Azerbaijani Foreign Ministry expresses protest to UN (UPDATE)

Politics Materials 24 April 2019 09:27 (UTC +04:00)

Details added (first version posted on April 23 at 20:44)

Baku, Azerbaijan, April 23


Azerbaijan has submitted its protest to the UN, Spokesperson for the Azerbaijani Foreign Ministry Leyla Abdullayeva told Trend.

She was speaking on the information that Armenia, in addition to its annual report, also submitted a report of the separatist regime established in the occupied Azerbaijani territories to the UN Human Rights Council, as well as on the information that these documents are posted on the official UN website.

Abdullayeva said the information regarding the annual report submitted to the UN Human Rights Council is false.

She noted that it is important to check the accuracy of the information before its coverage in the media.

“We repeatedly witnessed how the Armenian media presented certain topics in a way so that it would correspond to their interests,” she said. “It’s not the first time that the Armenian side attaches to its letters the papers of the illegal separatist regime created in the occupied Azerbaijani territories. The UN and OSCE responded to Armenia’s abusing its powers of membership in these organizations in the form of adding up the regime’s papers to its letters that these distributed documents in no way reflect the positions of these organizations. When considering the document closer, it clearly states that the distribution of the annex to the document doesn’t reflect any position of the UN Secretariat on its essence.”

The OSCE notes that the information disseminated on the basis of such documents doesn’t reflect the position of the organization, Abdullayeva added.

“In general, Armenia, which occupied Azerbaijan’s territories and carried out ethnic cleansing there against Azerbaijanis, and also committed crimes against humanity during the occupation, such as the Khojaly genocide, which deprived hundreds of thousands of Azerbaijanis of the right to live in their homes, should be ashamed of distributing any documents about human rights,” she noted. “By such actions, Armenia deceives, first of all, its population, trying to create the appearance of recognition of the puppet regime created by it in the occupied territories.”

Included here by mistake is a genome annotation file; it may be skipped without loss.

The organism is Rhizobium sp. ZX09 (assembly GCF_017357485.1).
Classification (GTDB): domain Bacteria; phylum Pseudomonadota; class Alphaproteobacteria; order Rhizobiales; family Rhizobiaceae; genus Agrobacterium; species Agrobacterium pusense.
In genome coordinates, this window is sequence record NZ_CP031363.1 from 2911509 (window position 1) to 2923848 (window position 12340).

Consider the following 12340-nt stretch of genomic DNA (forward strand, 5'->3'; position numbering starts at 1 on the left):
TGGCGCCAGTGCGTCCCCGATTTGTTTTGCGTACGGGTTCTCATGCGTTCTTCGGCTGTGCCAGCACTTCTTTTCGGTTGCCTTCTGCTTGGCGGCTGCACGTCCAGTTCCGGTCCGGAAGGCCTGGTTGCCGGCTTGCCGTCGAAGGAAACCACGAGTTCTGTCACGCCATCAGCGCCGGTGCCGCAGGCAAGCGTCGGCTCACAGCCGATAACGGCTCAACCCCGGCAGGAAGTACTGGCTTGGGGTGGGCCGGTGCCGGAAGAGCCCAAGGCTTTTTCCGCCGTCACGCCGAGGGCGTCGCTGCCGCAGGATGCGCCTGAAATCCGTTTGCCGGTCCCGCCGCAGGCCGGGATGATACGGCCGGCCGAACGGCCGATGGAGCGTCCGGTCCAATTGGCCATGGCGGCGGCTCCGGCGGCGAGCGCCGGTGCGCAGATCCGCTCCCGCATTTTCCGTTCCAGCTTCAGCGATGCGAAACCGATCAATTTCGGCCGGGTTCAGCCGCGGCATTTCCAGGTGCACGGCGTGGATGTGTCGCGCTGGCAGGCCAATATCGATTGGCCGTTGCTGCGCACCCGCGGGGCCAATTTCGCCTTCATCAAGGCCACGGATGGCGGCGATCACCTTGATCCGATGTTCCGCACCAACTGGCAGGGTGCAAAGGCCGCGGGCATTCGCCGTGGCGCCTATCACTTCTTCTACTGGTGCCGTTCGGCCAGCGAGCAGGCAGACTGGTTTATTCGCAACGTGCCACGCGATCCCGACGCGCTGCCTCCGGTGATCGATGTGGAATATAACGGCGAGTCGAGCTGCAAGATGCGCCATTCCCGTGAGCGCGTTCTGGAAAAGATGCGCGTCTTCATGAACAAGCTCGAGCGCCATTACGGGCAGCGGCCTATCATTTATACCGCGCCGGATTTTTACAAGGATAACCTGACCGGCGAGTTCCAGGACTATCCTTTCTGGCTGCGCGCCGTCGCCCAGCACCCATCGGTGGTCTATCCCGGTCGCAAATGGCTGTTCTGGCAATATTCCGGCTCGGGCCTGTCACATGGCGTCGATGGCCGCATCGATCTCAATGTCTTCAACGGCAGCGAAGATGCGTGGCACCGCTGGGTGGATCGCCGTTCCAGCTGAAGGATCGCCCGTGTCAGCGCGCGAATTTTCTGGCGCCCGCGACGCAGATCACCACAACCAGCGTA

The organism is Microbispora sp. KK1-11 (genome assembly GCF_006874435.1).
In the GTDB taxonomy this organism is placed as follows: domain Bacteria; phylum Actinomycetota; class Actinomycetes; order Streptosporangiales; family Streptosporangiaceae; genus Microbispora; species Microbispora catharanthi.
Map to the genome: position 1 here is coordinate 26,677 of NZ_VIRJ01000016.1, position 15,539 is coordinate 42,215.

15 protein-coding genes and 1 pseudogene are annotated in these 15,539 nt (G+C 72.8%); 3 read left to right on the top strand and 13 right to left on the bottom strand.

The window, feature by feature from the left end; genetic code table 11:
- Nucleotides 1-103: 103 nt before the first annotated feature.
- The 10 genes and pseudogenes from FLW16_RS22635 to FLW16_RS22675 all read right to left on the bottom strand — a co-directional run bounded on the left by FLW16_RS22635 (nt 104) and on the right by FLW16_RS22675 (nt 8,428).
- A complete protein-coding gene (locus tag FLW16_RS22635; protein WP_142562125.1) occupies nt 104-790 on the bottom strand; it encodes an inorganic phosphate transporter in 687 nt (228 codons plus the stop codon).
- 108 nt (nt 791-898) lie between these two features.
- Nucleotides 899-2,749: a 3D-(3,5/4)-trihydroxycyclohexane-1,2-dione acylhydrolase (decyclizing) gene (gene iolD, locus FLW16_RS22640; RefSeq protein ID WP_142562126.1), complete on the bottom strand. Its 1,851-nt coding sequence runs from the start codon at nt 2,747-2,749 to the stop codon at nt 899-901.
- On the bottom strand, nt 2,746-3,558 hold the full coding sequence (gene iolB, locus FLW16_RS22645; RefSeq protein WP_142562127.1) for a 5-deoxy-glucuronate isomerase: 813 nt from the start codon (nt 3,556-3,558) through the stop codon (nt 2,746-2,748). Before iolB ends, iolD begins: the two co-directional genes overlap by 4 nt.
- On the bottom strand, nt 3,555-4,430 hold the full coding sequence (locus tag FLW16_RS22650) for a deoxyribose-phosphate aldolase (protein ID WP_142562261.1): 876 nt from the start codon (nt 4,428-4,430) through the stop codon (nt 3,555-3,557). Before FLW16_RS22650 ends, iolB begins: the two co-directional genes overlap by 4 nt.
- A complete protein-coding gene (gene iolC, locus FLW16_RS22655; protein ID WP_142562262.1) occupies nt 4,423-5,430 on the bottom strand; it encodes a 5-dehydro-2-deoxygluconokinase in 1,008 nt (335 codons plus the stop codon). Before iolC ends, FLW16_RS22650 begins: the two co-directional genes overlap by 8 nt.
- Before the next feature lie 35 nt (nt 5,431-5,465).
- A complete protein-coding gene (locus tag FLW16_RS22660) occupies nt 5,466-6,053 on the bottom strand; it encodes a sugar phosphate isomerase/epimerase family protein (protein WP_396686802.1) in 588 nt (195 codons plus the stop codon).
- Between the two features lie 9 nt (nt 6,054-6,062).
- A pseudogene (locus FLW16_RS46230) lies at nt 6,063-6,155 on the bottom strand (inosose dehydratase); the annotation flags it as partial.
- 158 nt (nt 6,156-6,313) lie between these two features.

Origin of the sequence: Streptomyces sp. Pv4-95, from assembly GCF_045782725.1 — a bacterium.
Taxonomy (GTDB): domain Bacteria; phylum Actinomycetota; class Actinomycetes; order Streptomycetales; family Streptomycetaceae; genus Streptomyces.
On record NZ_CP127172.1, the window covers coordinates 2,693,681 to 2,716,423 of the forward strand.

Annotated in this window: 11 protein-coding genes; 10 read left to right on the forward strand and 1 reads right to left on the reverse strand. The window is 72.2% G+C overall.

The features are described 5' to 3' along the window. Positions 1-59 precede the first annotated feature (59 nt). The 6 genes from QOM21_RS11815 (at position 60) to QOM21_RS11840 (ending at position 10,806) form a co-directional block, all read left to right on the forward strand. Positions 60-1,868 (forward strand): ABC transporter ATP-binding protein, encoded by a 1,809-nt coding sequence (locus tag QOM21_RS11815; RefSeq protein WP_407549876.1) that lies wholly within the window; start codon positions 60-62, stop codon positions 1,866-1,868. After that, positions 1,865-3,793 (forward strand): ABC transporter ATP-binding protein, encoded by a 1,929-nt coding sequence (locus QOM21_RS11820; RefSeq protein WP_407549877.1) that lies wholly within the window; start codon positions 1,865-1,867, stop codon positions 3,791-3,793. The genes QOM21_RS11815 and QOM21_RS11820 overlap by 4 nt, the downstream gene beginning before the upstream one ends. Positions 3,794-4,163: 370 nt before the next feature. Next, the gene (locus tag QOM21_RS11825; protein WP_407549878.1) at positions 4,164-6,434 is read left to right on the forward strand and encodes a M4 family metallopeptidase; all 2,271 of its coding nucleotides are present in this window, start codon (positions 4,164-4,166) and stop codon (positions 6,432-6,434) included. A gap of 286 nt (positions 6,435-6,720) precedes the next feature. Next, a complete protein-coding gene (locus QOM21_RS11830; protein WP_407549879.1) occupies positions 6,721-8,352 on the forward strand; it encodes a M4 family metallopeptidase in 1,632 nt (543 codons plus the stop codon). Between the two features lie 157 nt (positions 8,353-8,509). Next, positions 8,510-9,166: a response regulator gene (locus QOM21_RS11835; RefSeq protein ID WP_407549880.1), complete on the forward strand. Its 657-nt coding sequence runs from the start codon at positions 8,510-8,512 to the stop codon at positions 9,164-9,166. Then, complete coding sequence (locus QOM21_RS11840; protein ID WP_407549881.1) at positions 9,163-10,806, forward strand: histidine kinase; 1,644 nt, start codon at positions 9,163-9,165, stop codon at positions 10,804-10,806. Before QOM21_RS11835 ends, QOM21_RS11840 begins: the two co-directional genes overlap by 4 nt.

As for the document disseminated by the Armenian office at the UN, Abdullayeva said that in response to such provocations of Armenia, letters of protest were issued as official documents of the UN Security Council and the General Assembly reflecting the position of Azerbaijan and denying any legal power of these documents.

“In connection with this particular case, the permanent representative of Azerbaijan at the UN Office at Geneva and under other international organizations, held a meeting with head of the department for human rights treaties of the Office of the High Commissioner for Human Rights (OHCHR), where a protest was expressed and stated that the papers attached to the letter of Armenia’s Permanent Mission in Geneva have no legal force and that such attempts are inadmissible,” she noted.

The conflict between the two South Caucasus countries began in 1988 when Armenia made territorial claims against Azerbaijan. As a result of the ensuing war, in 1992 Armenian armed forces occupied 20 percent of Azerbaijan including the Nagorno-Karabakh region and seven surrounding districts.

The 1994 ceasefire agreement was followed by peace negotiations. Armenia has not yet implemented four UN Security Council resolutions on withdrawal of its armed forces from the Nagorno-Karabakh and the surrounding districts.